New 'tooth-on-a-chip' could lead to more personalized dentistry
A so-called "tooth-on-a-chip" could one day enable more personalized dentistry, giving dentists the ability to identify dental filling materials that work better and last longer based on a patient's own teeth and oral microbiome.
The miniaturized tooth system is a thin slice of a human molar placed in between transparent rubber slides that are etched with tiny channels, through which fluids flow. The research device mimics a real tooth with a cavity, which allows fluids and bacteria to move between the cavity opening and the inner tooth. Scientists use a microscope to observe the tooth as it interacts with materials and bacteria.
While other mini organs such as livers and lungs have been placed on chips like this for research purposes, this is the first time an organ-on-a-chip system has been created for dental research, reports a paper published in the Royal Society of Chemistry journal Lab on a Chip.
"Today's cavity fillings don't work as well as they should. They last for five, seven years on average, and then they break off," said the paper's corresponding author, Luiz E. Bertassoni, D.D.S., Ph.D., associate professor of restorative dentistry in the OHSU School of Dentistry and biomedical engineering in the OHSU School of Medicine.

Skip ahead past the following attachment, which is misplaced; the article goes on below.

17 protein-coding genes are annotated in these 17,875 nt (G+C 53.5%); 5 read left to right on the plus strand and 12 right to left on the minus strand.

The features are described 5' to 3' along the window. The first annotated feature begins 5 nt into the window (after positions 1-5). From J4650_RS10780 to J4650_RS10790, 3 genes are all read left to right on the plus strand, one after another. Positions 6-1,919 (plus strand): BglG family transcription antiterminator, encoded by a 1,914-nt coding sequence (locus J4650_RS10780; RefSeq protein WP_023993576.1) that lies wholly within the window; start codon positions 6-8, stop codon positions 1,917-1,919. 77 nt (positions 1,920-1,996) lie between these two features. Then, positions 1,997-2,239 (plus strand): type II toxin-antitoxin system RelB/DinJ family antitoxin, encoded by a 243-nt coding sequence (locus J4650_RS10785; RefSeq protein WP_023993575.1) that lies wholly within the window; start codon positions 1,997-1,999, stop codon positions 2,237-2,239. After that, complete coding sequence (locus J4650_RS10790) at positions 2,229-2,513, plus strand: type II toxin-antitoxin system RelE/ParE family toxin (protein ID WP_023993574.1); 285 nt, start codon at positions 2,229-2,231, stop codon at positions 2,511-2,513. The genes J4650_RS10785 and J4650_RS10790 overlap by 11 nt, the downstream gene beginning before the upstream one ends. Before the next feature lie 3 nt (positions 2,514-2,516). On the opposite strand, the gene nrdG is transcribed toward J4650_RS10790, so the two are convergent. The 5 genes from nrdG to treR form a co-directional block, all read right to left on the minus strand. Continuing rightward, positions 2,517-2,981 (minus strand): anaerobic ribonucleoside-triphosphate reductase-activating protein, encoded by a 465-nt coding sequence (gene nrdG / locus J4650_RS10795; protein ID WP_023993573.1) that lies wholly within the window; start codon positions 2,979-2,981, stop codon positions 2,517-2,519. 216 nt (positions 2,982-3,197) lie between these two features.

"They don't work because we haven't been able to figure out what's happening at the interface of the tooth and the filling," Bertassoni continued. "This device can help address that by giving us a close-up view of what's happening there in real time. Years from now, dentists could extract a tooth from a patient, load it into this device, observe how a dental filling material interacts with the tooth, and pick a material that's best for that particular patient."
The device is designed to help scientists better understand the innerworkings of dental cells in their natural environment. For example, researchers could use the tooth-on-a-chip to better understand how teeth form and how they respond biologically to all sorts of injuries and treatments.
"It opens up a new window into the complexity of dental care that could change the way we do dentistry quite significantly," Bertassoni said.